You just have to keep an eye on the time you spend getting lost in this medieval city’s higgledy-piggledy back lanes, the number of cups of tea you drink at Betty’s Tea Rooms, and the photos you take in the 2,000-year-old Gothic halls of York’s cathedral!

If you still need convincing that York is worth the visit, why not trust the thousands of people who have voted it as one of the UK’s top tourist destinations? They probably went to the city’s Viking Centre, too… yep, you read that right.

How to get to York from Manchester: There are tons of trains that go between York and Manchester every day. The journey takes about 1 hour and 40 minutes and can cost as little as £6.90 if you book ahead of time.

Early morning view of York Minster in York, UK
Photo by Karl Moran on Unsplash

7. The Lake District 

Find out if those Windermere peaks really do look like a perfect place to cry by visiting the Lake District for a day.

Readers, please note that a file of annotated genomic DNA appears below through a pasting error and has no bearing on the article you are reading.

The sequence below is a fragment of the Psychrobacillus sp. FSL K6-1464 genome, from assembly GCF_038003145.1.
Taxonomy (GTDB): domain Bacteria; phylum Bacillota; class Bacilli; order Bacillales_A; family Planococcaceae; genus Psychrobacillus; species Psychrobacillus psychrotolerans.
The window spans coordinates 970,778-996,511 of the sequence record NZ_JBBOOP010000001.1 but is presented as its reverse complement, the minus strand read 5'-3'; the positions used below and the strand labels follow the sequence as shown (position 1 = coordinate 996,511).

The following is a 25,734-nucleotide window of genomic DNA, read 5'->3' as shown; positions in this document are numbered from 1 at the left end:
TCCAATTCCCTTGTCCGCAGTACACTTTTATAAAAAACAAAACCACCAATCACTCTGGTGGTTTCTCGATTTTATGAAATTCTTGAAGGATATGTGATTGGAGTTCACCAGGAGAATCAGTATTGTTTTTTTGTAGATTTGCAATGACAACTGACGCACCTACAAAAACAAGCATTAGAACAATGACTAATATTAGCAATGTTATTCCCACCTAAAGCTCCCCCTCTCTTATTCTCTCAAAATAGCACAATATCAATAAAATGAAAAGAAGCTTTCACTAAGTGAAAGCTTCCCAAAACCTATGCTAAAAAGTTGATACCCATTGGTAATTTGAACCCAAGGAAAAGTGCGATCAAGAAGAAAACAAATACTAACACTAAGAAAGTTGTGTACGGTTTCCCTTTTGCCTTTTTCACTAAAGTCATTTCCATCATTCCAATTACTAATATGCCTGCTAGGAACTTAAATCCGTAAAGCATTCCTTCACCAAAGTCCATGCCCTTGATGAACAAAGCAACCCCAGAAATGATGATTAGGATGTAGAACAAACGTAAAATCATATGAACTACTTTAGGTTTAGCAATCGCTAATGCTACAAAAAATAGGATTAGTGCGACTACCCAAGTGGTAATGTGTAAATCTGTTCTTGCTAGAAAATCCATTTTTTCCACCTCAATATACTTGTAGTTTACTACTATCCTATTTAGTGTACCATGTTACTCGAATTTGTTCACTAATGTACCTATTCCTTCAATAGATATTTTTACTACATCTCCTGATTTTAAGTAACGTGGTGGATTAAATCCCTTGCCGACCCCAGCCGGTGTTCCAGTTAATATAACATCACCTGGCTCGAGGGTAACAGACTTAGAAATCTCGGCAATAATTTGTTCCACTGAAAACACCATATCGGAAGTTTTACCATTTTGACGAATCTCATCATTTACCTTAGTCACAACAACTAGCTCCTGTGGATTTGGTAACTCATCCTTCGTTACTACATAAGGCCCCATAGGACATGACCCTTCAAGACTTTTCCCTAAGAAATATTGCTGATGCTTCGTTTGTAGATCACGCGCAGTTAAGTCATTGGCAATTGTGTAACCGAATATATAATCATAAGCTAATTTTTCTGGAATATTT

Compared to the Peaks, the Lakes are a little further out of Manchester – but they’re definitely more than worth the extra journey…

You could honestly just go to The Lake District for the jaw-dropping scenery itself, but if you’re up for it, there are also a few short-ish hikes that’ll really help you understand why Taylor kept begging to go back here. 

The Old Man of Coniston route takes you up and through some of The Lakes’ steepest and most spectacular peaks, passing the many remnants of discounted copper mines. No doubt the incredible view from the top from leave you speechless and unable to shout all the many Wordsworth puns in your repertoire. 

Finish your day trip to The Lake District by visiting some of the other imaginatively named towns like Ambleside or Lakeside. The best way to get there? Across Lake Windermere on a boat, of course. Oh, Taylor would be so proud!

How to get to the Lake District from Manchester: The easiest way to get to the Lake District is to drive, however, it is possible to get the train. There are over 30 direct trains from Manchester to Oxenholme Lake District every day. Just be wary of the walk on the other side to get to the different hotspots.

Buttermere, Cockermouth, in the Lake District
Photo by James Armes on Unsplash

8. Stockport

If you’d asked a Mancunian about the best Manchester day trips ten years ago, they would never have said Stockport. However, this historic market town is now well and truly on the map.